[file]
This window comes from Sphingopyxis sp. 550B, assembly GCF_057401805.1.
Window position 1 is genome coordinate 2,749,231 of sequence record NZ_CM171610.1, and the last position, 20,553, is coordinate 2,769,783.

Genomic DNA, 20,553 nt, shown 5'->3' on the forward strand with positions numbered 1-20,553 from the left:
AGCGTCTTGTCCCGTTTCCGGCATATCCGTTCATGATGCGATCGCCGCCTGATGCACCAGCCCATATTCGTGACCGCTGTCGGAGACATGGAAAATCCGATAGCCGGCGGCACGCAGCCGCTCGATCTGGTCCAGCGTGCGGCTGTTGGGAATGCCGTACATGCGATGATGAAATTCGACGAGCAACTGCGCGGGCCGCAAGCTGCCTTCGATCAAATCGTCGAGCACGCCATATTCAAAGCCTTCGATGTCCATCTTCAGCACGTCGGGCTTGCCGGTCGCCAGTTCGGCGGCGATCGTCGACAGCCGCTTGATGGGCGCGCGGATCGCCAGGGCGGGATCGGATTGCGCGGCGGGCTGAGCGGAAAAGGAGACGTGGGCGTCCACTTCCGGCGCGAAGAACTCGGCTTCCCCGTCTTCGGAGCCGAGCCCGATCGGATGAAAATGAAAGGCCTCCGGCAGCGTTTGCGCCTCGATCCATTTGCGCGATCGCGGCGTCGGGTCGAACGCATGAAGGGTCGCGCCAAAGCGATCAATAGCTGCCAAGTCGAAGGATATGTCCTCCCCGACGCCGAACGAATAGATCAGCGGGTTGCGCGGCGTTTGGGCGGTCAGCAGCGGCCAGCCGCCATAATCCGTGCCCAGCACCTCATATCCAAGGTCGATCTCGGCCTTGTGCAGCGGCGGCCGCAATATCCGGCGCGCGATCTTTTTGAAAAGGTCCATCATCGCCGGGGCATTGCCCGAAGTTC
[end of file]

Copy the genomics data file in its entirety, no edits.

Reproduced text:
This window comes from Sphingopyxis sp. 550B, assembly GCF_057401805.1.
Window position 1 is genome coordinate 2,749,231 of sequence record NZ_CM171610.1, and the last position, 20,553, is coordinate 2,769,783.

Genomic DNA, 20,553 nt, shown 5'->3' on the forward strand with positions numbered 1-20,553 from the left:
AGCGTCTTGTCCCGTTTCCGGCATATCCGTTCATGATGCGATCGCCGCCTGATGCACCAGCCCATATTCGTGACCGCTGTCGGAGACATGGAAAATCCGATAGCCGGCGGCACGCAGCCGCTCGATCTGGTCCAGCGTGCGGCTGTTGGGAATGCCGTACATGCGATGATGAAATTCGACGAGCAACTGCGCGGGCCGCAAGCTGCCTTCGATCAAATCGTCGAGCACGCCATATTCAAAGCCTTCGATGTCCATCTTCAGCACGTCGGGCTTGCCGGTCGCCAGTTCGGCGGCGATCGTCGACAGCCGCTTGATGGGCGCGCGGATCGCCAGGGCGGGATCGGATTGCGCGGCGGGCTGAGCGGAAAAGGAGACGTGGGCGTCCACTTCCGGCGCGAAGAACTCGGCTTCCCCGTCTTCGGAGCCGAGCCCGATCGGATGAAAATGAAAGGCCTCCGGCAGCGTTTGCGCCTCGATCCATTTGCGCGATCGCGGCGTCGGGTCGAACGCATGAAGGGTCGCGCCAAAGCGATCAATAGCTGCCAAGTCGAAGGATATGTCCTCCCCGACGCCGAACGAATAGATCAGCGGGTTGCGCGGCGTTTGGGCGGTCAGCAGCGGCCAGCCGCCATAATCCGTGCCCAGCACCTCATATCCAAGGTCGATCTCGGCCTTGTGCAGCGGCGGCCGCAATATCCGGCGCGCGATCTTTTTGAAAAGGTCCATCATCGCCGGGGCATTGCCCGAAGTTC